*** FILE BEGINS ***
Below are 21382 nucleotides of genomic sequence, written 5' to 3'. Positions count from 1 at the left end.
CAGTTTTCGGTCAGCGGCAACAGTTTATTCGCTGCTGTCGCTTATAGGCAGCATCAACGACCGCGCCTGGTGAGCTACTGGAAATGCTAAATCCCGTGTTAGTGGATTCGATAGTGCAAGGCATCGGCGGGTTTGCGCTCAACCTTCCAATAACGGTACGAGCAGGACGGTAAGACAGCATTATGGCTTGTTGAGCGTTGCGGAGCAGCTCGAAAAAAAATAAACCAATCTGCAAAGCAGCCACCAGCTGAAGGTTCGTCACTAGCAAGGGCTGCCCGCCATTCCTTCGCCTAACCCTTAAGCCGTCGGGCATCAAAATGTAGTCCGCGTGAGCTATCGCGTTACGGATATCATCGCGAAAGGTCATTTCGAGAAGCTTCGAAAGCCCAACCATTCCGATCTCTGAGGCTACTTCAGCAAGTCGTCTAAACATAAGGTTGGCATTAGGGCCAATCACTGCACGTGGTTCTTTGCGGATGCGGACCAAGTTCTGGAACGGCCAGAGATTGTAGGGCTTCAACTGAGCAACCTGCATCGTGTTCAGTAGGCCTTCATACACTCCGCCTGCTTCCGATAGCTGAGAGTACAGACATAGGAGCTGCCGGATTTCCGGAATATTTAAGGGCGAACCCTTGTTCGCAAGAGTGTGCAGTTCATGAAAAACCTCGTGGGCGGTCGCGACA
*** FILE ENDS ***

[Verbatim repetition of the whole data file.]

Below are 21382 nucleotides of genomic sequence, written 5' to 3'. Positions count from 1 at the left end.
CAGTTTTCGGTCAGCGGCAACAGTTTATTCGCTGCTGTCGCTTATAGGCAGCATCAACGACCGCGCCTGGTGAGCTACTGGAAATGCTAAATCCCGTGTTAGTGGATTCGATAGTGCAAGGCATCGGCGGGTTTGCGCTCAACCTTCCAATAACGGTACGAGCAGGACGGTAAGACAGCATTATGGCTTGTTGAGCGTTGCGGAGCAGCTCGAAAAAAAATAAACCAATCTGCAAAGCAGCCACCAGCTGAAGGTTCGTCACTAGCAAGGGCTGCCCGCCATTCCTTCGCCTAACCCTTAAGCCGTCGGGCATCAAAATGTAGTCCGCGTGAGCTATCGCGTTACGGATATCATCGCGAAAGGTCATTTCGAGAAGCTTCGAAAGCCCAACCATTCCGATCTCTGAGGCTACTTCAGCAAGTCGTCTAAACATAAGGTTGGCATTAGGGCCAATCACTGCACGTGGTTCTTTGCGGATGCGGACCAAGTTCTGGAACGGCCAGAGATTGTAGGGCTTCAACTGAGCAACCTGCATCGTGTTCAGTAGGCCTTCATACACTCCGCCTGCTTCCGATAGCTGAGAGTACAGACATAGGAGCTGCCGGATTTCCGGAATATTTAAGGGCGAACCCTTGTTCGCAAGAGTGTGCAGTTCATGAAAAACCTCGTGGGCGGTCGCGACA